I said as much yesterday on Thee Facebooks, but thank you for your continued support of this site. It’s been a crazy month or so with starting the new job and everything surrounding that, but I cannot tell you how far this project goes toward keeping me sane and I deeply, deeply appreciate your ongoing interest, encouragement and involvement in it. Thank you. Thank you for reading. Thank you.
Please have a great and safe weekend, and please check out the forum and radio stream.
[Stream ‘Catspaw’ from Mos Generator’s Abyssinia by clicking play above. Album is out July 15 in Europe and Aug. 5 in North America on Listenable Records.]
Nothing is 100 percent certain in life, but it’s a far safer bet that, when dealing with Mos Generator, you’re going to get straightforward, immaculately written heavy rock and roll, and that’s just what the Port Orchard, Washington, trio deliver on their third full-length since their 2012 resurgence (sixth overall, second for Listenable Records), Abyssinia. Now a seasoned road act after spending years functioning part-time, the band follows-up 2014’s Electric Mountain Majesty with 10 songs that sound as assured in their execution as in their construction, bringing stage-hewn chemistry between guitarist/vocalist/keyboardist/engineer/auteur Tony Reed, bassist Sean Booth and drummer Jon Garrett to a studio setting in a fashion that, as ever, is driven by a clarity of sound and purpose but maintains a heavy, classic presence beneath.
Duality is nothing new for Mos Generator — of whom I’ll say both that I’m a fan and that I consider Reed a friend — as Electric Mountain Majesty showed in its moments of underlying depressiveness and dissatisfaction. Abyssinia, with a title that’s reportedly playing off the Washington-state accent’s version of “I’ll be seein’ ya” but nonetheless uses the word “abyss” to make that play, has its moments of melancholy as well, whether it’s the slower roll of “As Above so Below,” “Wicked Willow” before it or the closing duo of “Time and Other Thieves” and “Outlander,” but that brooding is offset by a thrust greater even than the band showed on 2012’s Nomads (review here), songs like “Catspaw” and its side B counterpart “Red Canyons” pushing into what would be manic territory were Reed and company still not able to keep such a handle on the material.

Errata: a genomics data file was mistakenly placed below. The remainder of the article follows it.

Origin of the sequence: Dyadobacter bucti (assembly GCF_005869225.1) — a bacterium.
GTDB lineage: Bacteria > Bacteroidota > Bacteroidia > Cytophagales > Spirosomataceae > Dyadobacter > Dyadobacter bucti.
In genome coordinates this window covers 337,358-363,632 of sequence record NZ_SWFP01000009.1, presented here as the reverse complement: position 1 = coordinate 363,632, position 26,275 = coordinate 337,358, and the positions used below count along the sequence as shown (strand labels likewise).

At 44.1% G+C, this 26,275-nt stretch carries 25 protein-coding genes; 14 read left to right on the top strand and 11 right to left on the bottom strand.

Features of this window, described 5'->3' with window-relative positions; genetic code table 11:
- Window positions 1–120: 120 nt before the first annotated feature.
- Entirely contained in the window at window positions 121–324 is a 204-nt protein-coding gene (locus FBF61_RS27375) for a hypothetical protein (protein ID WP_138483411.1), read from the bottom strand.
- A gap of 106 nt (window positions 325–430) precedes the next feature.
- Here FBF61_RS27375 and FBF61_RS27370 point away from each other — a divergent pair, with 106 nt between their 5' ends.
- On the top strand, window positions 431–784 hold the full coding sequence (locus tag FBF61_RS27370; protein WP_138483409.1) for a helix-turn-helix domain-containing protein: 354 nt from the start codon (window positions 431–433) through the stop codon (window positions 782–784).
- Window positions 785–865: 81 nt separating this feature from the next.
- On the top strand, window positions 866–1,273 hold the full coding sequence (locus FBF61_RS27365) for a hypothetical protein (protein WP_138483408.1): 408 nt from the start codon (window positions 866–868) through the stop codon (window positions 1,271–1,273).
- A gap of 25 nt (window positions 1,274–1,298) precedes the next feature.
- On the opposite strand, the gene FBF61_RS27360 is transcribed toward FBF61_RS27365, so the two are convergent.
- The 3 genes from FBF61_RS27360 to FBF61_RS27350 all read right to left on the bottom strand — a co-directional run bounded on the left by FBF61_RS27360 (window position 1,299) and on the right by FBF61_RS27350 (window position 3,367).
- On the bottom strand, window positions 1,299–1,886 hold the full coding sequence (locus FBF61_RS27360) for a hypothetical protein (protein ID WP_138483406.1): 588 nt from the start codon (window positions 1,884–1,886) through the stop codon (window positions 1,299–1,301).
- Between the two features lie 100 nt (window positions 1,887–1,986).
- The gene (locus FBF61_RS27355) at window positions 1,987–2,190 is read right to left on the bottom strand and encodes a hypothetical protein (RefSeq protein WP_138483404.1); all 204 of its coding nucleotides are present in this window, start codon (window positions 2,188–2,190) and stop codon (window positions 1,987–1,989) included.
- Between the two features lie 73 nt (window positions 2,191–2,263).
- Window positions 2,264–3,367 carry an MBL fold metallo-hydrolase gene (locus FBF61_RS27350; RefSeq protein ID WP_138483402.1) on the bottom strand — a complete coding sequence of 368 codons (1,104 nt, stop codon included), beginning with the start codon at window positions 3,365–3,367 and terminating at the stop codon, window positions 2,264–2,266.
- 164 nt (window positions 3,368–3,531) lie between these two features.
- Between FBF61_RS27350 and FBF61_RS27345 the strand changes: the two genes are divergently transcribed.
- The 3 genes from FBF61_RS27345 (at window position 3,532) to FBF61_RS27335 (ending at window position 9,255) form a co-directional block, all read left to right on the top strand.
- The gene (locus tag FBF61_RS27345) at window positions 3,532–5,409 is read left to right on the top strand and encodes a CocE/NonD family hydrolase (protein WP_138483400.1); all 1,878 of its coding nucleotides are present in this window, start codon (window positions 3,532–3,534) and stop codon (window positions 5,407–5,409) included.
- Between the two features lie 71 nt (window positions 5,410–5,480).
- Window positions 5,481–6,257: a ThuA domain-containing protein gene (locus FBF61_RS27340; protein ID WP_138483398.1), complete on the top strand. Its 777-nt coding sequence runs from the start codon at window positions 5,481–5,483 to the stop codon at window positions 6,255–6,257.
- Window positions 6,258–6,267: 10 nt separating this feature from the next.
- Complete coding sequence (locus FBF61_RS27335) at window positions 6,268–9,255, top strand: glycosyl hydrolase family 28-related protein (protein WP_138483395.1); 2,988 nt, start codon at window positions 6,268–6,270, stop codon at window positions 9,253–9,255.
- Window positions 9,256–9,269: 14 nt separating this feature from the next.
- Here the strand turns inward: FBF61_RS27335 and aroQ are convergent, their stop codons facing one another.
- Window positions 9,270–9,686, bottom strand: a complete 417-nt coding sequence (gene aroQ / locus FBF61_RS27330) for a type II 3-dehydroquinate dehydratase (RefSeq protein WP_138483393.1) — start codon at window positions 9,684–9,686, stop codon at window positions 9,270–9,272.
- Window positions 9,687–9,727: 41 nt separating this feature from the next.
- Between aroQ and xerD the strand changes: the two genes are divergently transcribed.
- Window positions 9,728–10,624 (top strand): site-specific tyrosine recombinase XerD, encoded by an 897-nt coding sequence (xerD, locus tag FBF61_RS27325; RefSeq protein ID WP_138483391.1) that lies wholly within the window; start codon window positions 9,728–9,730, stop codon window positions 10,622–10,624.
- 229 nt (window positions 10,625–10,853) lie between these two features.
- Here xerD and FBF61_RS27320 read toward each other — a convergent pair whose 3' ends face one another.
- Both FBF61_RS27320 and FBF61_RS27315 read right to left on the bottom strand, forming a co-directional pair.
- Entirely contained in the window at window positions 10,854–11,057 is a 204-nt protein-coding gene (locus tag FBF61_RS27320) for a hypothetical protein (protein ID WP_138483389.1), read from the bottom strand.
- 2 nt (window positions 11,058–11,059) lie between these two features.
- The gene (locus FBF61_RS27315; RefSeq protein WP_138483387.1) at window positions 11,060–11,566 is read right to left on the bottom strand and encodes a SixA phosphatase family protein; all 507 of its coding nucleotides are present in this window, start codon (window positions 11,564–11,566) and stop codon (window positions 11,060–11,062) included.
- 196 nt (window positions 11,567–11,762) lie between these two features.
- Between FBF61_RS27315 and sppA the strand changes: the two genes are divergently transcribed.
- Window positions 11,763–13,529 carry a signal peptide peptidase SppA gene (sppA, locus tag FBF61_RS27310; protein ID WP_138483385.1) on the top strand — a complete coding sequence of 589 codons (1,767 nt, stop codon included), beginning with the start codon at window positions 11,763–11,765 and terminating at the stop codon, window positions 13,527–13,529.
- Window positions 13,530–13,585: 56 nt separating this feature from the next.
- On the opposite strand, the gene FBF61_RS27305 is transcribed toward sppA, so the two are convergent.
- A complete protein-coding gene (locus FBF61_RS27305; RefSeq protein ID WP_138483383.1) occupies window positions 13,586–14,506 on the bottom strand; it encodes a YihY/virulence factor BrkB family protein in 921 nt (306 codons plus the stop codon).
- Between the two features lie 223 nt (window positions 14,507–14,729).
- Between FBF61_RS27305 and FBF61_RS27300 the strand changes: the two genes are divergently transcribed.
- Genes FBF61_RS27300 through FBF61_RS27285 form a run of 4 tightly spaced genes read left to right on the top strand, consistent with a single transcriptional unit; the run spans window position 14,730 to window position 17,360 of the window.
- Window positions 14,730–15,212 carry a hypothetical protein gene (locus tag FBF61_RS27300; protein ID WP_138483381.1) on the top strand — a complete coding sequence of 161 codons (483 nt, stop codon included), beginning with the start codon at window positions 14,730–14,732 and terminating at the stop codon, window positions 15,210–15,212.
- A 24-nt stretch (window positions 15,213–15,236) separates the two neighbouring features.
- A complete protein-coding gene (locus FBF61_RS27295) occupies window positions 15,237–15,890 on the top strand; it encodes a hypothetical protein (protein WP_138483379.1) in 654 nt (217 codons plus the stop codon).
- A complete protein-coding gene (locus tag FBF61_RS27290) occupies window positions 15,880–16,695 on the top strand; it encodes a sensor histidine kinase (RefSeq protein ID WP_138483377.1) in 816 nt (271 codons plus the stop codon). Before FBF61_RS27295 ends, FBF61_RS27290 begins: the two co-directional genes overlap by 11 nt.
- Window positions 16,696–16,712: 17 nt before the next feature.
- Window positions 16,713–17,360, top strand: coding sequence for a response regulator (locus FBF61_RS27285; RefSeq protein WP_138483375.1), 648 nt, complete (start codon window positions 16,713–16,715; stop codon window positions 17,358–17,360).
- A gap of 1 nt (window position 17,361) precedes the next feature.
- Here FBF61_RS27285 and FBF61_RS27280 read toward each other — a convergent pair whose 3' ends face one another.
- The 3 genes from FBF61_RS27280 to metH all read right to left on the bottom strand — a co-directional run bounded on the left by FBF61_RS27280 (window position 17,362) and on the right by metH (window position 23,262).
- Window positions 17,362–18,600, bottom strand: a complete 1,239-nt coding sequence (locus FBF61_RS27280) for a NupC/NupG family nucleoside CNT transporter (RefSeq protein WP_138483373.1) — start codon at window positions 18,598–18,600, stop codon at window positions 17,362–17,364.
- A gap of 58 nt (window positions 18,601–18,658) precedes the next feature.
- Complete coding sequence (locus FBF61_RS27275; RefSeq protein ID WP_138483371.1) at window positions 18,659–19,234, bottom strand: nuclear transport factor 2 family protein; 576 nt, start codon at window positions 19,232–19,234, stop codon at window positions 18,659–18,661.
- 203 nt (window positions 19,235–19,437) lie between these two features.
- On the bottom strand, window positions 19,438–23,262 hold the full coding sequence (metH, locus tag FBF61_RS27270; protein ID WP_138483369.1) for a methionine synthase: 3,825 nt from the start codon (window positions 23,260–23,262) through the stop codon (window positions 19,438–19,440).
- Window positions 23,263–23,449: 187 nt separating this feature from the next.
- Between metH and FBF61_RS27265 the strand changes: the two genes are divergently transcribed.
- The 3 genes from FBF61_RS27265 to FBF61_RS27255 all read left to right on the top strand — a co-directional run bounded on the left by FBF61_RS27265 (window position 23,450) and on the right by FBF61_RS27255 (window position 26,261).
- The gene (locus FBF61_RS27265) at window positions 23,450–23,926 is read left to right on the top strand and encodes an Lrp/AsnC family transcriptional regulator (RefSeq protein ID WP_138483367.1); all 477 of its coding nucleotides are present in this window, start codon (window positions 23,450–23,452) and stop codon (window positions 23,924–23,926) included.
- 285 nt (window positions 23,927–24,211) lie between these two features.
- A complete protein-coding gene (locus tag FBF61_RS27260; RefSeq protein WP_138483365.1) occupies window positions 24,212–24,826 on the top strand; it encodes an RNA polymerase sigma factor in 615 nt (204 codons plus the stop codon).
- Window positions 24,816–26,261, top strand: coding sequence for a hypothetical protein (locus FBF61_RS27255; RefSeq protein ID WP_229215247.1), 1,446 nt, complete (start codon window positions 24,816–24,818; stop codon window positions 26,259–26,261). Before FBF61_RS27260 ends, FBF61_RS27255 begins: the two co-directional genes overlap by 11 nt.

Add to that last grouping the blown-out “There’s No Return from Nowhere” and the Captain Beyond-style shuffle over which “Time and Other Thieves” contemplates mortality and the double-edge of Mos Generator becomes even more apparent. In that, it’s a fitting answer to Electric Mountain Majesty, but the tracks as individual pieces are stronger, and it’s almost too easy to attribute that to the fact that the band has spent the better part of the last two years on tour — but they have — and so are able to deliver a song like “Easy Evil” with a defined purpose and an energy that rings true throughout the record, starting with opener “Strangest Times,” which launches immediately — no time for intros — into its first verse and seems to be the road song that Reed has been dying to write all these years, the line, “I’m just a slave to the strangest times that I’ve ever known,” belted out before each of the two solos.
Garrett starts “You’ve Got a Right,” which is a roller with a multi-layered vocal hook that presages some of the harmonies to come later on and flows easily into the tempo kick of “Catspaw.” Some classic metal riffing in the verse is offset by melodic flourish in the guitar — one of Mos Generator‘s greatest strengths has become attention to detail — and a slowdown release in the chorus, but the prevailing impression left behind is still the gallop, which makes it that much more of a jump when the relative lumber of “Easy Evil” begins, its nod maintained for the duration of its five-minute run, an airy break, solo and hard-funk fuzz highlight riffing leading the way out with an irresistible groove only to have “Wicked Willow” pick up with a more mid-paced feel that showcases the range in Reed‘s vocals as he follows the guitar line on one last unpretentious bounce to close out the first half of the tracklisting.